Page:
“Never buy an instrument that has a fancy name like Enhanced collateralized debt obligation investment unit trust.”
“Investing is much more than maximizing our wealth. It also involves minimizing the chances we will run out of money.”
“Our willingness to take risk isn’t easy to quantify because it is difficult to measure and very unstable.”
“Remember that staying with your asset allocation is every bit as important as choosing the right one in the first place.”
“Make it a rule never to buy a financial investment you couldn’t describe to an average second grader.”
“If the Wall Street brokerage firms were really so good at giving investment advice and managing risk, why did it take taxpayers to bail them out?
Index Your Way to Investment SuccessWalter R. Good and Roy W. Hermansen
For most individual investors, the benefits of indexing remain a well-kept secret because brokers, mutual funds, and other familiar sources of investment information routinely focus on products that offer substantially higher commissions or fees.”
“Expenses and other deductions from returns are extremely important, but other considerations, such as services and access to other funds provided by the same fund family, may also influence your choices.”
“This time is different is a message that resurfaces in every bear market.”
“The index fund advantage consists of lower costs, deferral of capital gain taxes, and control of risk through more complete diversification.”
“Index funds save on management and marketing expenses, reduce transaction costs, defer capital gain, and control risk–and, in the process, beat the vast majority of actively managed mutual funds!”
The Informed InvestorFrank Armstrong
“Each brokerage house or investment manager wants the public to believe that somewhere in the back office is a genius who can make you rich.”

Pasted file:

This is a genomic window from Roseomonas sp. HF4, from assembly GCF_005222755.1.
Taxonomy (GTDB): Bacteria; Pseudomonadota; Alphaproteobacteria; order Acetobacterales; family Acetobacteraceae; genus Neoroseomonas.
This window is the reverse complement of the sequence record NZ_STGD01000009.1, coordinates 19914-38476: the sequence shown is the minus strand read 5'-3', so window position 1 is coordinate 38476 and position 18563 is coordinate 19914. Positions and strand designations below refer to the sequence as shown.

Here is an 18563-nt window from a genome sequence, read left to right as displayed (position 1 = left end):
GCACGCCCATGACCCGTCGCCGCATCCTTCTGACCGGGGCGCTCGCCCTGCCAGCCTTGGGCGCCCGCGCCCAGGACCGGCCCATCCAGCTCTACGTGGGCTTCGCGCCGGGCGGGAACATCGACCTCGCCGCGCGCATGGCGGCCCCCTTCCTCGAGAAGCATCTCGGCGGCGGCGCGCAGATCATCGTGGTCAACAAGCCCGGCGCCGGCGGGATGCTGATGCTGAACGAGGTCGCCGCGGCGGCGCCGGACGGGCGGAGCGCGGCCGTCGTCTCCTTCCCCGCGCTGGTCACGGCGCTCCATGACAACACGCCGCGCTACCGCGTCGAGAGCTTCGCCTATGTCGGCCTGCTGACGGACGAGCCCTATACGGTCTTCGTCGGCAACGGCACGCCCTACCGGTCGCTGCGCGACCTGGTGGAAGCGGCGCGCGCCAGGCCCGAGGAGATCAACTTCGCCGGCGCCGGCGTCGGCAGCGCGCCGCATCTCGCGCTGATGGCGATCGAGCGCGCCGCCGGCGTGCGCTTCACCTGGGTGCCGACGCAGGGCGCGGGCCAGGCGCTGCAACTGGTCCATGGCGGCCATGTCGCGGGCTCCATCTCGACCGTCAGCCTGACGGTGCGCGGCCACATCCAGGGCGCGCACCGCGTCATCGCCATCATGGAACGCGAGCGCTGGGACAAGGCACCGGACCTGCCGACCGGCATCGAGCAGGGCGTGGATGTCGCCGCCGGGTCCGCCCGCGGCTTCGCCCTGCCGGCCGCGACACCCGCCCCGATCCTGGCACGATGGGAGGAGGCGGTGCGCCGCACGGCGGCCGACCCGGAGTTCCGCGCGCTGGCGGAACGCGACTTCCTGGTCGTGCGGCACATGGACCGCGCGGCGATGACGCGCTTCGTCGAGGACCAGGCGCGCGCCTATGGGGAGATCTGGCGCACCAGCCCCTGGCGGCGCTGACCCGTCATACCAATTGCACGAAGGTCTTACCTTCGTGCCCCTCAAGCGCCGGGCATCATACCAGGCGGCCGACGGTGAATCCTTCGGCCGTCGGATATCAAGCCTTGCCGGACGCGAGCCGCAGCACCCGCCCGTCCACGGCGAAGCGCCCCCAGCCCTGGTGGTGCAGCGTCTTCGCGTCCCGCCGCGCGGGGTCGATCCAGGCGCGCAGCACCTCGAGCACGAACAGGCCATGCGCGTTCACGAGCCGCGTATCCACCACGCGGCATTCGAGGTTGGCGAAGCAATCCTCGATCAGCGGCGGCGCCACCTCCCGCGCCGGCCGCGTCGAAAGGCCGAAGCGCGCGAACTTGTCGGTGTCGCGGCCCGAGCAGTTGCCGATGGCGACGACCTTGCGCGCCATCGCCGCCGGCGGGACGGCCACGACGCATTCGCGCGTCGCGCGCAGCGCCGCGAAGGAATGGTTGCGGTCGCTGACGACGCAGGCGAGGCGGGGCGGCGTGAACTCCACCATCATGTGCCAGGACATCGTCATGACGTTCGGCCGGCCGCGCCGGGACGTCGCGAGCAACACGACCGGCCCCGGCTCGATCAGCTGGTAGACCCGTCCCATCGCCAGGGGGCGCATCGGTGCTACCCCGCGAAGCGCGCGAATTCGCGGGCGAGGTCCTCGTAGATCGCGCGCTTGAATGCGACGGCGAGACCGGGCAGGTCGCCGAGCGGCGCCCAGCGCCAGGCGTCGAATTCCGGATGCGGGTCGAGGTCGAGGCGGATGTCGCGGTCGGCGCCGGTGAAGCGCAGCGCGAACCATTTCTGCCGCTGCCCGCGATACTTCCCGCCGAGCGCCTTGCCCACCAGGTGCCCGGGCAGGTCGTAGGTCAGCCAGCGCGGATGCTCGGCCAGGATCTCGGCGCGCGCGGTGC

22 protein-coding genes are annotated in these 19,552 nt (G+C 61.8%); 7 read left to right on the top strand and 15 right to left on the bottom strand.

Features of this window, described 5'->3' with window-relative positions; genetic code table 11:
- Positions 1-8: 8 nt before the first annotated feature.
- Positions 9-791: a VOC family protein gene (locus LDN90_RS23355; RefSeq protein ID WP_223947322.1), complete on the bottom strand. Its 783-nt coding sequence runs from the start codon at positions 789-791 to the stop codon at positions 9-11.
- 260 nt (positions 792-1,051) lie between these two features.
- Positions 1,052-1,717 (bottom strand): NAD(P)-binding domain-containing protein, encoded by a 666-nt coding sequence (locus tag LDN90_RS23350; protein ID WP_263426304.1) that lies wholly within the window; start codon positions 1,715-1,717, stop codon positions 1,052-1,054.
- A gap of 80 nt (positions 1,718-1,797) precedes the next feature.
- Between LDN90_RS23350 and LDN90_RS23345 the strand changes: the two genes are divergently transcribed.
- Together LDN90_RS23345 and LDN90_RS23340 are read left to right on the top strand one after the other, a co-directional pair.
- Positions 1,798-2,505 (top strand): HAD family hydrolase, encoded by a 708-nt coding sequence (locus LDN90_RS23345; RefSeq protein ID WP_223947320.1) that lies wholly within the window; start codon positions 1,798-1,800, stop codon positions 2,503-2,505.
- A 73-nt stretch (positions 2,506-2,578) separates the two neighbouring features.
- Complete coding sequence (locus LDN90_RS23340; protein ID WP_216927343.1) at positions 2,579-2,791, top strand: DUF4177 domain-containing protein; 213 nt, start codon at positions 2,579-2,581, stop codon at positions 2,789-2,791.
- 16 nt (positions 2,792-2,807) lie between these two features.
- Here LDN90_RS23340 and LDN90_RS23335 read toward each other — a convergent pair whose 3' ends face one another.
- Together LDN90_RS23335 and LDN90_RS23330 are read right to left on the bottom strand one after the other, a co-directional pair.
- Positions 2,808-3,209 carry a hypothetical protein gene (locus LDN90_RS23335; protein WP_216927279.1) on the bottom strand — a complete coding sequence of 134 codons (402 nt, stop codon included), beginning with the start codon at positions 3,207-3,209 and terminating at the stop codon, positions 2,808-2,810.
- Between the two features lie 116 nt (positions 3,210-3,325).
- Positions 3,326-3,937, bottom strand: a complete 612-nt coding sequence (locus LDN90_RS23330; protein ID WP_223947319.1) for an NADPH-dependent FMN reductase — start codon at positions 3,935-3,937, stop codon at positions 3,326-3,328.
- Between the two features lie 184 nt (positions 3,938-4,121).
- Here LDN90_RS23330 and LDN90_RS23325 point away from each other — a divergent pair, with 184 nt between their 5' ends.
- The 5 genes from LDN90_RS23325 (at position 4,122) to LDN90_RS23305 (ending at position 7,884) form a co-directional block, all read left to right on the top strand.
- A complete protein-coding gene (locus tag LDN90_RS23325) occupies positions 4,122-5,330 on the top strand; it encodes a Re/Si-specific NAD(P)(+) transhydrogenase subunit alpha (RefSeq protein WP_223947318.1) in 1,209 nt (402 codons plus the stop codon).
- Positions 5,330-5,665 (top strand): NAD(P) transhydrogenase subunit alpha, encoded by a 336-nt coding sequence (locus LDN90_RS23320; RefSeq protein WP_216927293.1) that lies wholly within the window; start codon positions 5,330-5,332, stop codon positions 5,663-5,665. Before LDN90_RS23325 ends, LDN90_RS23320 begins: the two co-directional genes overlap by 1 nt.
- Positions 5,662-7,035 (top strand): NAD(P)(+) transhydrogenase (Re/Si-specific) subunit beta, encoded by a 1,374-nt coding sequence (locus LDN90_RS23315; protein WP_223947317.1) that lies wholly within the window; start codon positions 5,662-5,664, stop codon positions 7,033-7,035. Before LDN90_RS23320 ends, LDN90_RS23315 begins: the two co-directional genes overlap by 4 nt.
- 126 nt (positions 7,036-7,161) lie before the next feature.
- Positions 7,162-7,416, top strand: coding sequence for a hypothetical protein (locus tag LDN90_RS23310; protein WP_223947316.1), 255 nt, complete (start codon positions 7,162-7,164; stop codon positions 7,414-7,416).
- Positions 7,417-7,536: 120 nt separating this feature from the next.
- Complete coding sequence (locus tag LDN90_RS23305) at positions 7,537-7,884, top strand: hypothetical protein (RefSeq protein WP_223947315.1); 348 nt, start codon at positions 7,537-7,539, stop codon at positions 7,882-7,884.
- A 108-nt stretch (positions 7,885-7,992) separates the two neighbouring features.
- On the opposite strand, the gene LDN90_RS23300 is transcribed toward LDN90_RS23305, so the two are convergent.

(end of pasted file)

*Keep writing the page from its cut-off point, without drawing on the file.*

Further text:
“If we don’t establish the discipline to live on less than we make — no amount of investment advice will help.”
“Market risk means that sometimes your equities will go down. It is only a function of when, and we can’t know that. — If you can’t get used to the idea, don’t go into the market.”
“Risk and returns will be driven far more by asset allocation than stock selection or market timing.”
“Investors must understand that a superior portfolio will underperform from time to time. If they are prepared for this disconcerting reality, they are less likely to find themselves abandoning their superior portfolio in favor of Wall Street’s deal of the day.”
“My view is that, properly practiced, investing should be reasonably boring.”
“Rating services such as Morningstar’s star awards or the ‘Forbes’ honor roll attest to the futility of applying past performance to tomorrow. If these two organizations can’t make useful predictions with all their resources, how can the rest of us hope to?”
“Do the right thing: In every asset class where they are available, index!”
“Mutual fund independent directors lack any discernible backbone and appear to be born with rubber stamps attached to their hands.”
“Discipline is the key to success for the long-term investor. He or she must not fall into the trap of managing holdings by newspaper headline, sound bites, mindless prediction, gut feelings, or the last time period’s results.”
“The primary cause of investor failure is the behavior of the investors themselves.”
“The ‘buy and hold’ strategy outperforms the average investor by more than three to one after ten years.”
To be continued …. here.